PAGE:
We next consider whether some of the requested information must be withheld pursuant to section 552.117 of the Government Code. Section 552.117(2) of the Government Code excepts from public disclosure a peace officer's home address, home telephone number, social security number, and information indicating whether the peace officer has family members. Although we did not observe any such information in the submitted records,(2) we agree that to the extent the requested records contain information subject to section 552.117(2) such information must be withheld. Gov't Code § 552.352 (distribution of confidential information is criminal offense).
Although you have not raised any other applicable exception, we must consider whether the remaining information, not subject to sections 552.108 and 552.117, should be excepted from required public disclosure under sections 552.101 and 552.130 of the Government Code.(3) Therefore, we will next address the applicability of exceptions that prohibit the release of confidential information. See Gov't Code § 552.352. All of the requested information not specifically addressed below and not subject to withholding under sections 552.108 and 552.117 must be released to the requestor in its entirety.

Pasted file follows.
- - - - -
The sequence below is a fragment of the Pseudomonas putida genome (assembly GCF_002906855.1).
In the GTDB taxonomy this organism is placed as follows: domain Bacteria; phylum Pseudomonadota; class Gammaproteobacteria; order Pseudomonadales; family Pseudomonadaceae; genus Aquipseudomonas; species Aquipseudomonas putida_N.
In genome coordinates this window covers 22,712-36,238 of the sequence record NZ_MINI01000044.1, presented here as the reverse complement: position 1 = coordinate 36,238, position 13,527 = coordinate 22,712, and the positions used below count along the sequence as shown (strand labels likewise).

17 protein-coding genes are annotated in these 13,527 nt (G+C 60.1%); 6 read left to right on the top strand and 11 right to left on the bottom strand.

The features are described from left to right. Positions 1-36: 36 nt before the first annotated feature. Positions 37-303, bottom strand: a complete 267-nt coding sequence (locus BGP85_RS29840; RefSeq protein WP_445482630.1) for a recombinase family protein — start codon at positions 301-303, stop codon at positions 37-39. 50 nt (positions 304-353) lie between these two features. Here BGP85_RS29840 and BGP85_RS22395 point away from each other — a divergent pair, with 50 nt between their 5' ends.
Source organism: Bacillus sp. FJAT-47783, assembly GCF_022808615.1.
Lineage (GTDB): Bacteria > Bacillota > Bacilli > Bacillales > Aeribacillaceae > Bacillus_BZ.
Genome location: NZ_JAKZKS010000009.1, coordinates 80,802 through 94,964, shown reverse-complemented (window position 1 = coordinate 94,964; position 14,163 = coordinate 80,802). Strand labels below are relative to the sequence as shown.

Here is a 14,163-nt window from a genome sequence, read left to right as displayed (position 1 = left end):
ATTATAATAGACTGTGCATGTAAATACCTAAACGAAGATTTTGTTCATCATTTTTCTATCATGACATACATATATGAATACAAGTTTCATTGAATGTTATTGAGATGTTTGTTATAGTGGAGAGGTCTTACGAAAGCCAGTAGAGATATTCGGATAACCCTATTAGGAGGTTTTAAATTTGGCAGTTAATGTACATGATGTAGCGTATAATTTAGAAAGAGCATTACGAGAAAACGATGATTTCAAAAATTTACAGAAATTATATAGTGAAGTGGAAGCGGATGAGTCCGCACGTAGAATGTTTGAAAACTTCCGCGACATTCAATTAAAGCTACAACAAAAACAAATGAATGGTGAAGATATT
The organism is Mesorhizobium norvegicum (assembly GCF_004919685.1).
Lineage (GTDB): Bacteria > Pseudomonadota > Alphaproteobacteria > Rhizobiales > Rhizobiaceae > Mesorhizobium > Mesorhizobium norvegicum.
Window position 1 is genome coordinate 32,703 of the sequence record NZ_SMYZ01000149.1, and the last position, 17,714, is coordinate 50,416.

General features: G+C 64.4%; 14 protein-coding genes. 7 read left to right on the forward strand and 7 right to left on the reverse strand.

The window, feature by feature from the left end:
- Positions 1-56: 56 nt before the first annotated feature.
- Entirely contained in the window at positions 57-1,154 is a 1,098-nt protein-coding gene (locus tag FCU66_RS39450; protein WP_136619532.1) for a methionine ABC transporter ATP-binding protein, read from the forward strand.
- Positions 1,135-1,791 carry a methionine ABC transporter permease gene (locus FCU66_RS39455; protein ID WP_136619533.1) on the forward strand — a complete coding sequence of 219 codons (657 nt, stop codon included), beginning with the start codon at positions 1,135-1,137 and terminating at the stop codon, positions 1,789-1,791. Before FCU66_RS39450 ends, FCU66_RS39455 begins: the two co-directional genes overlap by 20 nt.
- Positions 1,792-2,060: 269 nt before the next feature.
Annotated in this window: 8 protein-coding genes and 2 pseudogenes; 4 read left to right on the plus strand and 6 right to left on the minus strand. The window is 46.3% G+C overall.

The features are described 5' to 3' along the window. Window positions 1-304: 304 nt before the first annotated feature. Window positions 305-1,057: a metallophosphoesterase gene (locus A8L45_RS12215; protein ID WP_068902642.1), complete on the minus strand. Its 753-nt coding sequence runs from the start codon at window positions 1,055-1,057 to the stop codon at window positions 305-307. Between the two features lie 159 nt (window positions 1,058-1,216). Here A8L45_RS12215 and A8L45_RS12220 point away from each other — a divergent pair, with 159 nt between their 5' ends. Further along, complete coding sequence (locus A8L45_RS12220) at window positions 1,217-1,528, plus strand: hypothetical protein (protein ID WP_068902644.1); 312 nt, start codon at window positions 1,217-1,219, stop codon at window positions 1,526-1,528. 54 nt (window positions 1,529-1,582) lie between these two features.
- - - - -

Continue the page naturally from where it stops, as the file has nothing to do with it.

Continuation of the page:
Section 552.101 excepts from disclosure "information considered to be confidential by law, either constitutional, statutory, or by judicial decision." This section encompasses information protected by other statutes. If the information submitted for our review contains criminal history record information ("CHRI") that is generated by the Texas Crime Information Center ("TCIC") or the National Crime Information Center ("NCIC") it must not be publicly released. The dissemination of CHRI obtained from the NCIC network is limited by federal law. See 28 C.F.R. § 20.1; Open Records Decision No. 565 at 10-12 (1990). The federal regulations allow each state to follow its individual law with respect to CHRI it generates. Open Records Decision No. 565 at 10-12 (1990). Sections 411.083(b)(1) and 411.089(a) of the Government Code authorize a criminal justice agency to obtain CHRI; however, a criminal justice agency may not release the CHRI except to another criminal justice agency for a criminal justice purpose, Gov't Code § 411.089(b)(1). Thus, any CHRI generated by the federal government or another state may not be made available to the requestor except in accordance with federal regulations. Furthermore, any CHRI obtained from the Texas Department of Public Safety or any other criminal justice agency must be withheld as provided by Government Code chapter 411, subchapter F. Therefore, any CHRI that falls within the ambit of these state and federal regulations must be withheld from the requestor.